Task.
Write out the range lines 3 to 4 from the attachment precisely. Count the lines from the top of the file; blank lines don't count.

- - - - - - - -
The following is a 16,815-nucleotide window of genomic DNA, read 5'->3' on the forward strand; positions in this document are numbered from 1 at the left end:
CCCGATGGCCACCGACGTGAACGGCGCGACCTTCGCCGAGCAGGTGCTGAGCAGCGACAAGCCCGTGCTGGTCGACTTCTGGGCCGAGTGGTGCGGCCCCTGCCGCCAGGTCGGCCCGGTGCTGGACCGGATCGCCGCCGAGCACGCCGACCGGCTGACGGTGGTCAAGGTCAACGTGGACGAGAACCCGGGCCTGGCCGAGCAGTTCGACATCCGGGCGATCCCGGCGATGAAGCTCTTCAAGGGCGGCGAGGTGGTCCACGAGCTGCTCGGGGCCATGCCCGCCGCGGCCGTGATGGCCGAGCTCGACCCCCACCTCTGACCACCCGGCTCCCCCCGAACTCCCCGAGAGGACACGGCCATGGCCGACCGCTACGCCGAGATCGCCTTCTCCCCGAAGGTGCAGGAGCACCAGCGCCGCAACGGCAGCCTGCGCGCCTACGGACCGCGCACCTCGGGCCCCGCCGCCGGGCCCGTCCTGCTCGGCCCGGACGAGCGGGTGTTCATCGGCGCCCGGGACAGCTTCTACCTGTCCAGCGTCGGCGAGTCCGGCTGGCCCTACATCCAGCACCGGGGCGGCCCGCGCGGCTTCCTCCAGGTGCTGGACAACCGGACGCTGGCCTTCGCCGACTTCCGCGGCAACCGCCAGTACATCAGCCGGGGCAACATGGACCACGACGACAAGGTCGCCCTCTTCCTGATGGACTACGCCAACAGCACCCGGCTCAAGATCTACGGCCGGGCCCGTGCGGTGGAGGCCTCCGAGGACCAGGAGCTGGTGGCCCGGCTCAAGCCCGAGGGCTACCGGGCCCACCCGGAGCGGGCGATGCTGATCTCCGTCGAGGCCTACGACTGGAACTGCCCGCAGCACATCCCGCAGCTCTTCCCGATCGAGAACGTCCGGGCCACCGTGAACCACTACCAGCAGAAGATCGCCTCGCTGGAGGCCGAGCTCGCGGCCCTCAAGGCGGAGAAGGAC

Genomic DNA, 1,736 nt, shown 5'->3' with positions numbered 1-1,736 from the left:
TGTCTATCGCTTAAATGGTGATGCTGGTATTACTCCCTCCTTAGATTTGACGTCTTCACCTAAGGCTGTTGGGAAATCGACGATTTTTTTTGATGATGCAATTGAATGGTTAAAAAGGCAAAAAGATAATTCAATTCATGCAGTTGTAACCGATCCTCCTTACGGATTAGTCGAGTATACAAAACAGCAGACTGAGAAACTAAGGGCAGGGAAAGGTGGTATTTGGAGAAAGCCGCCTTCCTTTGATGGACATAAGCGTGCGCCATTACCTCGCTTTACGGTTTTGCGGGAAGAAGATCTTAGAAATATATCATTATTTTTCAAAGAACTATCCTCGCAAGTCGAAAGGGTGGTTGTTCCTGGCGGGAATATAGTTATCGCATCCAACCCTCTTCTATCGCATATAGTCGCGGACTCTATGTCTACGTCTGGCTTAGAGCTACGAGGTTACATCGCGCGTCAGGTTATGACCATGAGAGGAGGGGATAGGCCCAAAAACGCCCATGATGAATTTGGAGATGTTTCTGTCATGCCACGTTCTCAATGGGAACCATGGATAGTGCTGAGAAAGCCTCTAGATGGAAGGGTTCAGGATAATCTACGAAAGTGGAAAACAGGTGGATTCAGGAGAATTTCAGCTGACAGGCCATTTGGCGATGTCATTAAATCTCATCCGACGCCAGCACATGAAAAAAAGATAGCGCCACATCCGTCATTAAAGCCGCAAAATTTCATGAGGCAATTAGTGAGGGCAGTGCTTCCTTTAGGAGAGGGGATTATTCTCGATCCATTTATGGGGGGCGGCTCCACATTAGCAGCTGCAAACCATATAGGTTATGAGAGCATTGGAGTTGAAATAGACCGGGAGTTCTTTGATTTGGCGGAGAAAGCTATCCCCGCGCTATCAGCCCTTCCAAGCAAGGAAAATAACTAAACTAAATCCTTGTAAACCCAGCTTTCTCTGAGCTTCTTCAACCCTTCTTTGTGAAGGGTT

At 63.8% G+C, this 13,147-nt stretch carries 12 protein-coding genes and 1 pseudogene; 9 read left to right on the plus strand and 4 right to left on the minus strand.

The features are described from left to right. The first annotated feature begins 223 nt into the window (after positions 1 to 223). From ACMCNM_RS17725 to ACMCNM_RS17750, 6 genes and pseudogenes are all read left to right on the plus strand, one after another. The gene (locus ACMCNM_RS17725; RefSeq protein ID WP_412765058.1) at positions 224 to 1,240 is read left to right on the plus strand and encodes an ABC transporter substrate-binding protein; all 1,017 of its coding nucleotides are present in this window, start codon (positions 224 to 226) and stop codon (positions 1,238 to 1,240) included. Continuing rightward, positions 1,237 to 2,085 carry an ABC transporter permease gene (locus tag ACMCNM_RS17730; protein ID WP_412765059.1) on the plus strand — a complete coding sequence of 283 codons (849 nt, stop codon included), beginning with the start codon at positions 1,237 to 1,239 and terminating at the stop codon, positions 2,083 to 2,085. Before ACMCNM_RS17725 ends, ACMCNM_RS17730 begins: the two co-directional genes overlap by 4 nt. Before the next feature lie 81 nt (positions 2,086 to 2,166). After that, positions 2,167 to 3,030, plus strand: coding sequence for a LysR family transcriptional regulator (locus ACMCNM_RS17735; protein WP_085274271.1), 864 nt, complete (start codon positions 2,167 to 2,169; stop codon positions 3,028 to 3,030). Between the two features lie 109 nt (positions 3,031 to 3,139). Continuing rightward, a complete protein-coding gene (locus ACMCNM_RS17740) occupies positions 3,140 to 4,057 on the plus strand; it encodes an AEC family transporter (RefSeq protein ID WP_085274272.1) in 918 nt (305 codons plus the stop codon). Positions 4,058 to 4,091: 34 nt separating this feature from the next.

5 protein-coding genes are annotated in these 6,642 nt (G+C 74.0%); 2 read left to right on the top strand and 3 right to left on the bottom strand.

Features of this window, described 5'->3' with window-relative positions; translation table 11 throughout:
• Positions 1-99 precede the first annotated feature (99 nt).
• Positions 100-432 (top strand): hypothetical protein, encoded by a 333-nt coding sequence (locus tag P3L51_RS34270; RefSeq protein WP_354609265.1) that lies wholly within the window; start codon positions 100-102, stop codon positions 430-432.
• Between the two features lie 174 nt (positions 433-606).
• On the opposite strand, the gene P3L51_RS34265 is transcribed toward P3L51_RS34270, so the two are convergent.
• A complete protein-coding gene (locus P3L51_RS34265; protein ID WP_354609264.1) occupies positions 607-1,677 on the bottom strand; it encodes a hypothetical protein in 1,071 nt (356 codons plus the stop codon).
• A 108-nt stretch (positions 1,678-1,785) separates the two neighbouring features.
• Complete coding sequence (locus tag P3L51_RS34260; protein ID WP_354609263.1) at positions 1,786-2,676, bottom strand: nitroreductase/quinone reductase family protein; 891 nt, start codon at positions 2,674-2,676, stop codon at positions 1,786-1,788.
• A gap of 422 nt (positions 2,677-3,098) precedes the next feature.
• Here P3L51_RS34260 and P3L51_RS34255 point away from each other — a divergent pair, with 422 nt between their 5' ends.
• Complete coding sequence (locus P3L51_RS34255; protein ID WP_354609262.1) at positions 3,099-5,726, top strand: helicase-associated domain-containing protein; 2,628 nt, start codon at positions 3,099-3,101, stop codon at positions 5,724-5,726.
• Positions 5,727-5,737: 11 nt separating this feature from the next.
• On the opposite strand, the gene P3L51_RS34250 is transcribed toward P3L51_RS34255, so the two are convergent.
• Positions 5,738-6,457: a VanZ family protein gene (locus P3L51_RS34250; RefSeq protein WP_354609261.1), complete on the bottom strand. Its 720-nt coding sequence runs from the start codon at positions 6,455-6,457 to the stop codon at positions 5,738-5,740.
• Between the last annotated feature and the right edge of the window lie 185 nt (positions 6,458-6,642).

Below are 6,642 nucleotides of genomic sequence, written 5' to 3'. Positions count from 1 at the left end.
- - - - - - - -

Genomic DNA, 1,736 nt, shown 5'->3' with positions numbered 1-1,736 from the left:
TGTCTATCGCTTAAATGGTGATGCTGGTATTACTCCCTCCTTAGATTTGACGTCTTCACCTAAGGCTGTTGGGAAATCGACGATTTTTTTTGATGATGCAATTGAATGGTTAAAAAGGCAAAAAGATAATTCAATTCATGCAGTTGTAACCGATCCTCCTTACGGATTAGTCGAGTATACAAAACAGCAGACTGAGAAACTAAGGGCAGGGAAAGGTGGTATTTGGAGAAAGCCGCCTTCCTTTGATGGACATAAGCGTGCGCCATTACCTCGCTTTACGGTTTTGCGGGAAGAAGATCTTAGAAATATATCATTATTTTTCAAAGAACTATCCTCGCAAGTCGAAAGGGTGGTTGTTCCTGGCGGGAATATAGTTATCGCATCCAACCCTCTTCTATCGCATATAGTCGCGGACTCTATGTCTACGTCTGGCTTAGAGCTACGAGGTTACATCGCGCGTCAGGTTATGACCATGAGAGGAGGGGATAGGCCCAAAAACGCCCATGATGAATTTGGAGATGTTTCTGTCATGCCACGTTCTCAATGGGAACCATGGATAGTGCTGAGAAAGCCTCTAGATGGAAGGGTTCAGGATAATCTACGAAAGTGGAAAACAGGTGGATTCAGGAGAATTTCAGCTGACAGGCCATTTGGCGATGTCATTAAATCTCATCCGACGCCAGCACATGAAAAAAAGATAGCGCCACATCCGTCATTAAAGCCGCAAAATTTCATGAGGCAATTAGTGAGGGCAGTGCTTCCTTTAGGAGAGGGGATTATTCTCGATCCATTTATGGGGGGCGGCTCCACATTAGCAGCTGCAAACCATATAGGTTATGAGAGCATTGGAGTTGAAATAGACCGGGAGTTCTTTGATTTGGCGGAGAAAGCTATCCCCGCGCTATCAGCCCTTCCAAGCAAGGAAAATAACTAAACTAAATCCTTGTAAACCCAGCTTTCTCTGAGCTTCTTCAACCCTTCTTTGTGAAGGGTT